Thursday, April 21, 2011

Lucanian Ancient Roman Sausages

Our cooking club had an Ancient Roman Dinner, complete with Togas. My addition to the dinner was Lucanian Sausages. I used a Kitchen Aid Mixer with the meat grinder and sausage attachment. If you do not have the luxury of these appliances the meat can be ground in a food processor or finely minced by hand and the sausages can be hand stuffed using a pastry bag, though this method is not ideal. Natural casings were obtained at Hilo’s Sack n Save. We are fortunate to have a store that provides these casings, otherwise I would have had to order them online. My guess is that the large Portuguese population here uses a lot of casings for making sausage. Juniper berries can be found in the bulk spice section of most health food stores. They can also be sourced online. 

Lucanian Sausage Recipe 
This sausage was brought back to Rome by soldiers who had served in Lucania, located in the heel of southern Italy, probably around 200 B.C.

4 pounds pork shoulder cut in 1” cubes
½ cup of pine nuts
¼ cup black peppercorns
¼ cup pink pepper corns
3 tablespoons cumin seeds
3 tablespoons fennel seeds
30 bayberries or juniper berries (if available)
2 teaspoon coarse ground black pepper
1 teaspoon smoked salt
1 teaspoon chopped fresh or dried rue
2 teaspoons dried savory
1 tablespoon oregano
¼ cup chopped fresh parsley
¼ cup fish sauce
¼ cup honey
sausage casings
  1. Grind meat using the large die on the grinder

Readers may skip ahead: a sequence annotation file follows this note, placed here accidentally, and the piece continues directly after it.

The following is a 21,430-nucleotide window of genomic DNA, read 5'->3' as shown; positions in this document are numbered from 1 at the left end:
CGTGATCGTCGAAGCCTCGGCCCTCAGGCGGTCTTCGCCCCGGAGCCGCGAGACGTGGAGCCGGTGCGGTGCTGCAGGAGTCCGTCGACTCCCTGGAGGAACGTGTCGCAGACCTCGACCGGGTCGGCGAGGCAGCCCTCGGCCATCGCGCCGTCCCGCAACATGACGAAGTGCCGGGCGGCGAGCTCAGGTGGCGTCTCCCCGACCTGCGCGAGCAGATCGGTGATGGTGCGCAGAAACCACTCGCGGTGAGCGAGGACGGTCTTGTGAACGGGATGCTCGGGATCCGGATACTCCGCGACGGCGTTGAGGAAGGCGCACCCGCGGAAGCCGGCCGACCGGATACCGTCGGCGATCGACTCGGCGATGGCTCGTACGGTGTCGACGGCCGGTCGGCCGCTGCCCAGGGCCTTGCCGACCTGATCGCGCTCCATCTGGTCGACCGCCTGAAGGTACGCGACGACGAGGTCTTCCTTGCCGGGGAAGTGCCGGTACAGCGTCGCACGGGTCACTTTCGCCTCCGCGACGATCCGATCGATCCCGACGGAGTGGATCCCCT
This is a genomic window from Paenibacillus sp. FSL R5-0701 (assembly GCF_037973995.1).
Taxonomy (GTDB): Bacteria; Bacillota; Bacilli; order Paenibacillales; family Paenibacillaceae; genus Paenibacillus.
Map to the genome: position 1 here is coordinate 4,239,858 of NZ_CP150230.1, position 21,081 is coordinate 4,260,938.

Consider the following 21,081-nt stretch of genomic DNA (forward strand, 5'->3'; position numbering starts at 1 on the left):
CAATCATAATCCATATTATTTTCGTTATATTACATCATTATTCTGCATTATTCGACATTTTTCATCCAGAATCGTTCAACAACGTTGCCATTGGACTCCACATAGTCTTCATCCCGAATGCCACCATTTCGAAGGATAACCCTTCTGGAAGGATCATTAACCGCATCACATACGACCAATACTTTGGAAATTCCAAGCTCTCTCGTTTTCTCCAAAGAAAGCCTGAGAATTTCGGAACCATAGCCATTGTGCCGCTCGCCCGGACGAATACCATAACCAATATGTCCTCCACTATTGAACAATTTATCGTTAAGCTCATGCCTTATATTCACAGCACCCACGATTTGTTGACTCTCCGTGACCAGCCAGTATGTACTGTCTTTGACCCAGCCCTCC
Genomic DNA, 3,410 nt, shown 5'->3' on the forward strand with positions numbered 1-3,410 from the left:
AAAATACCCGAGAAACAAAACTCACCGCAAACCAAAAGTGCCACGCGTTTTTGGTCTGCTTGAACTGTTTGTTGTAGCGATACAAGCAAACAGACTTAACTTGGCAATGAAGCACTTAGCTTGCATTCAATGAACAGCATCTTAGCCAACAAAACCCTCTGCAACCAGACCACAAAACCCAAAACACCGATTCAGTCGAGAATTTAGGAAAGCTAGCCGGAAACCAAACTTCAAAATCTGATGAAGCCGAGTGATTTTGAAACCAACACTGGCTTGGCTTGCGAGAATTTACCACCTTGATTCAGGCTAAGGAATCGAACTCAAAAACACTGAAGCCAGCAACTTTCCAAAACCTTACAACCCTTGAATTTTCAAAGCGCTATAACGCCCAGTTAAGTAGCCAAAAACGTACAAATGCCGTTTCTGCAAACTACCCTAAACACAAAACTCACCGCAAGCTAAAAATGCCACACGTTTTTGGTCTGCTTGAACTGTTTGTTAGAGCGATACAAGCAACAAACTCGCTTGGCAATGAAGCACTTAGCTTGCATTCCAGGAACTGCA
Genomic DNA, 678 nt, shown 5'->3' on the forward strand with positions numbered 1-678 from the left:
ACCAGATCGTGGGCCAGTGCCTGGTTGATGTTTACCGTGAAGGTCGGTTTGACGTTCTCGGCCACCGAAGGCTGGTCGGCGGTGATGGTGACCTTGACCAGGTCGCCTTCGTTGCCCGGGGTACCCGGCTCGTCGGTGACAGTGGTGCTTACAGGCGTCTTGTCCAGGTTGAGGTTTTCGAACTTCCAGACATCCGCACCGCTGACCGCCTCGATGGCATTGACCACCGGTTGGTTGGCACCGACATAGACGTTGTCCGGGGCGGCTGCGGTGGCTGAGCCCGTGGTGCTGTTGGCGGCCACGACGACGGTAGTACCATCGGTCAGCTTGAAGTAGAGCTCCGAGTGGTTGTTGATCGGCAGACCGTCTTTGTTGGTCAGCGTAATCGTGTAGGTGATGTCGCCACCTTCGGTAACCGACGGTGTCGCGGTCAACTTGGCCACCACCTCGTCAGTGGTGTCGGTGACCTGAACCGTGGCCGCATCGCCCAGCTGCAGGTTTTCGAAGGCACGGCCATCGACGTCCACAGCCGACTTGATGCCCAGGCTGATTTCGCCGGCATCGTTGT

2. Toast pine nuts and set aside, be careful not to burn
  3. If you are using natural casings, they are preserved in salt and should be rinsed several times in water, including the inside. Do this by attaching the sausage filling ring to a length of sausage, then fill with water, then squeeze all of the water out. Then soak the casings in water for at least 20 minutes, finally rinse and place in a clean bowl.
  4. Toast the seeds, pepper corns and juniper berries, allow to cool
  5. Using a mortar and pestle, grind the seeds etc. to a rough consistency
  6. In a large bowl add the ground meat, the seeds, herbs, parsley, fish sauce, honey, salt and pepper.
  7. Using a 2-3 foot or so length of casing, push the casing over the sausage filling funnel on the sausage stuffer. Tie the end of the casing and secure with kitchen string. Have a large needle handy in case of air bubbles. If you get an air bubble, poke it. Run the machine on the #6 setting to fill the sausage. If you do not have a sausage stuffer, put a 1/2 inch plain tube in a piping bag and 1/2 fill with the mixture; do not put too much in at one time or it will be difficult to squeeze. Take the open end of the skin, pull it over the tube and push down repeatedly until the majority of the skin sits like a collar half way down the tube. Grip this with your finger and thumb and slowly release the skin as you squeeze the bag. Stop squeezing well before the skin runs out, leaving 2-3 inches of skin to allow for shrinkage. It will take some practice before you get this procedure right.
  8. I like to work with 2 foot sections of casing, filling it completely, but not too tightly, then twist each length of sausage into the size of sausage you want. In this case I was serving many people so I made smaller sausages. I also tied each twist off with kitchen twine because I was smoking the sausages and they have to hang for that.
  9. If you are able to smoke the sausages, tie them to the top rack and suspend in cool smoke for 5 hours. You can add a smoke box to a grill if you do not have a smoker. After smoking, grill the sausages briefly till the outsides are caramelized. 


Carolyn Jung said...

Love the togas! What a fun idea for a party. Those Romans sure were carnivores, too. ;)

Devany said...

Thanks Carolyn. We had to do a lot of research for this as we were limited to foods from 200 BC-400 BC!